Best Top 10 Technology Blogs for Education

Editor's note:  This is a cross post from College Online  where "The Innovative Educator" is named in the top ten ed tech blogs list. I'm thrilled to be mentioned with all these other wonderful bloggers. I know and follow most of them and look forward to getting to know better those I don't.

Education, as with all aspects of culture, is greatly impacted by the forward progress of technology. Several blogs are maintained by well-known individuals in the field of education. These top 10 technology blogs address technological developments as these innovations relate to education. Many of the top 10 blogs are maintained by those who specialize in integrating technology with education. Most bloggers on the list are renown in the educational field and all offer great ideas and insights for teachers and others interested in using technology to enhance traditional educational methods.

Check out our picks here:
1. The Innovative Educator
The Innovative Educator is a blog created and maintained by author Lisa Neilsen. Lisa promotes ideas on her blog concerning passion-based learning and embracing technology in curricula of the 21st century. Lisa is a proponent of integrating technologies, such as cell phones, into the education process, rather than “blaming and banning” these devices. A recent post on Ms. Nielsen’s blog is entitled “Twitter for Administrators, Teachers and Students.”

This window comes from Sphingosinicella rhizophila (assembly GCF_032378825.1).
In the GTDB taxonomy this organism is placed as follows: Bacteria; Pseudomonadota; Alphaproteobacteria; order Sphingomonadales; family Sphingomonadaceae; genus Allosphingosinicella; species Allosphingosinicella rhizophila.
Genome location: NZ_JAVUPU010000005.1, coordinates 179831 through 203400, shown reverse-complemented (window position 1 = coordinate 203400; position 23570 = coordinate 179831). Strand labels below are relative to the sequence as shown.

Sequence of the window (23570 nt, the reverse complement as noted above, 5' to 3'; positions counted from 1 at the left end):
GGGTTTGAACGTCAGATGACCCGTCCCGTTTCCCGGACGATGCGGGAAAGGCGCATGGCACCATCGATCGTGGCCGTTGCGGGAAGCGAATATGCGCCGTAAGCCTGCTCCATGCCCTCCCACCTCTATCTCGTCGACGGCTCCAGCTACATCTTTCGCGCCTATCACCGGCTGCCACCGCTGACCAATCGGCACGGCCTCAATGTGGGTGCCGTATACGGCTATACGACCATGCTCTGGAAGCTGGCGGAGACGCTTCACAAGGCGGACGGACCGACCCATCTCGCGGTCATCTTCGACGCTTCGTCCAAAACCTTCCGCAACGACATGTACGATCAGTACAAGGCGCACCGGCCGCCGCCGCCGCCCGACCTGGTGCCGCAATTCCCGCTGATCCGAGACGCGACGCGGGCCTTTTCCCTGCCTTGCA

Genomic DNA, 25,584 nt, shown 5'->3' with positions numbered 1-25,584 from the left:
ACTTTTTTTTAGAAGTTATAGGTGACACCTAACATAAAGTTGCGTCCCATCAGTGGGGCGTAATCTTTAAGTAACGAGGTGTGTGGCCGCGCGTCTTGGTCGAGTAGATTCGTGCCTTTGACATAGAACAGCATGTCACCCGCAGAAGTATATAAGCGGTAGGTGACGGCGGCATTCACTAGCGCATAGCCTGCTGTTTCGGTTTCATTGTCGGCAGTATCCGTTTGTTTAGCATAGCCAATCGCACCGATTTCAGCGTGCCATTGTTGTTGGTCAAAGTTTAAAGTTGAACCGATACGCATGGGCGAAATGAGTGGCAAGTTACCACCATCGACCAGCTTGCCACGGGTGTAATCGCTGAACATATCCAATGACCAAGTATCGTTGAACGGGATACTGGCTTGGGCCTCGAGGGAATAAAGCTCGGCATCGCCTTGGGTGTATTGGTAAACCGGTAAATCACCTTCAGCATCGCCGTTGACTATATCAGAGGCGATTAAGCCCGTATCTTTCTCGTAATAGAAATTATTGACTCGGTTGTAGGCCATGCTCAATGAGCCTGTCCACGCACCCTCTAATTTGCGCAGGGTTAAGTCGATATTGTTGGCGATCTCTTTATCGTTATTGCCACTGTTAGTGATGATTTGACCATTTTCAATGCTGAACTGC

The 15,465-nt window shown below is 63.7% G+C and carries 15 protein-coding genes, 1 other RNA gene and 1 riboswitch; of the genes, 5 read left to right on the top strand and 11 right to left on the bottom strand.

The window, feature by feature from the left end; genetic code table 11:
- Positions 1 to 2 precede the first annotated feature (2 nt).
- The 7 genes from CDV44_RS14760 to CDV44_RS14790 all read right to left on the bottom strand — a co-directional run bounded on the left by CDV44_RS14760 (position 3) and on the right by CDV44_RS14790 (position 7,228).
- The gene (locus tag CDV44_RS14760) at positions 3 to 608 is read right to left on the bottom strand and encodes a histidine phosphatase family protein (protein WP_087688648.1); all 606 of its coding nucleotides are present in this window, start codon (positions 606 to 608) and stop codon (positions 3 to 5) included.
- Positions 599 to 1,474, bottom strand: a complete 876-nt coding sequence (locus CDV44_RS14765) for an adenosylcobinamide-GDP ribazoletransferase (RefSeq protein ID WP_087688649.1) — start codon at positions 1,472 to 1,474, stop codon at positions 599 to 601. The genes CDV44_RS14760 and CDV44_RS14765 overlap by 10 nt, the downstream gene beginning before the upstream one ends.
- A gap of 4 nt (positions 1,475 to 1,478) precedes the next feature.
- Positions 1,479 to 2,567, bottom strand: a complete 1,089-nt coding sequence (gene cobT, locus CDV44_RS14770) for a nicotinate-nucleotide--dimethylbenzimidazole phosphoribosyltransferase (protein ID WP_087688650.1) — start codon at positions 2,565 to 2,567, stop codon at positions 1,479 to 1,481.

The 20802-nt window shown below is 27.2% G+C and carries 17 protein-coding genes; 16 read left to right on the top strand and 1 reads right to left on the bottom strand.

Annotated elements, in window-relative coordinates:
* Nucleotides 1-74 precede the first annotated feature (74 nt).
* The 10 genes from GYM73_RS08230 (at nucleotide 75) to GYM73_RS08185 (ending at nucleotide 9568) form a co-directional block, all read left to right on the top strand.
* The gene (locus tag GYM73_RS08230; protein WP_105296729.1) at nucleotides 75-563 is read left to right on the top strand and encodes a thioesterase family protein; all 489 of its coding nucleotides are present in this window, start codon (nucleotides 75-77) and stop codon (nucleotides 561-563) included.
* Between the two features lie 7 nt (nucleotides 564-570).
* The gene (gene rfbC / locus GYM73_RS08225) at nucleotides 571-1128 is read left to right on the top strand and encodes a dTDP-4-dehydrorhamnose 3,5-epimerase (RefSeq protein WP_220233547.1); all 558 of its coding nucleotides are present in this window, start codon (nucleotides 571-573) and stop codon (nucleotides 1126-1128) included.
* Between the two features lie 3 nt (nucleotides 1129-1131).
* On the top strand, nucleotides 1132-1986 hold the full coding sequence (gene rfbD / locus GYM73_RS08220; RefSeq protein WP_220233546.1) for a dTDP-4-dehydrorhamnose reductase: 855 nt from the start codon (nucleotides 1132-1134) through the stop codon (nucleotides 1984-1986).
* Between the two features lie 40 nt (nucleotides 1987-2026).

2. Free Technology 4Teachers

Free Technology 4 Teachers is a blog that introduces teachers to free web-based applications, such as YouTube. The site provides a wealth of information about how to best utilize free web apps to enhance the educational process. One method mentioned in a post by Richard Byrne on his highly recognized and award-winning blog is how to use YouTube to enable students to produce video montage book reports as an alternative the the traditional written summary.
 
3. The Pursuit of Technology Integration Happiness

Michael Zimmer, a specialist in the field of technology integration in secondary education, produces this blog. If you like “Top 10“ lists, Zimmer posts several on this blog. Zimmer examines the use of Facebook, Twitter and YouTube in the high school classroom.
 
4. Bit by Bit

Bit by Bit is a blog created and maintained by Elementary School Technology Integrator, Bob Sprankle. Sprankle discusses the use of LiveScribe and other new technology recording devices in the classroom, as well as posts about the iPhone’s usefulness with regards to parent-teacher communication. Sprankle also discusses how to use Google to teach critical thinking and perform accurate and compelling research.
 
5. Around the Corner

For those teachers who utilize Moodle for creating interactive tests and material for the classroom, Around the Corner is a useful blog resource. Miguel Guhlin, veteran educator and currently in a director’s position, discusses issues such as those surrounding students’ digital privacy and teaching students social networking etiquette.
 
6. Learning with “e’s”

Noted e-learning expert, Steve Wheeler, maintains the Learning with “e’s” blog. Dr. Wheeler is an associate professor, past e-Learning conference chair and educational board member who advocates the use of blogging to produce students into writers, as well as the use of blogging as a means for teachers to communicate with students and parents.
 
7. 2 Cents Worth

Former educator and author David Warlick blogs on his site about the use of new technology in education. Taking more of a generalist’s approach to topics of technology in education, this blog provides many of Warlick’s insights from his 35 years as a teacher.
 
8.  Teach the Cloud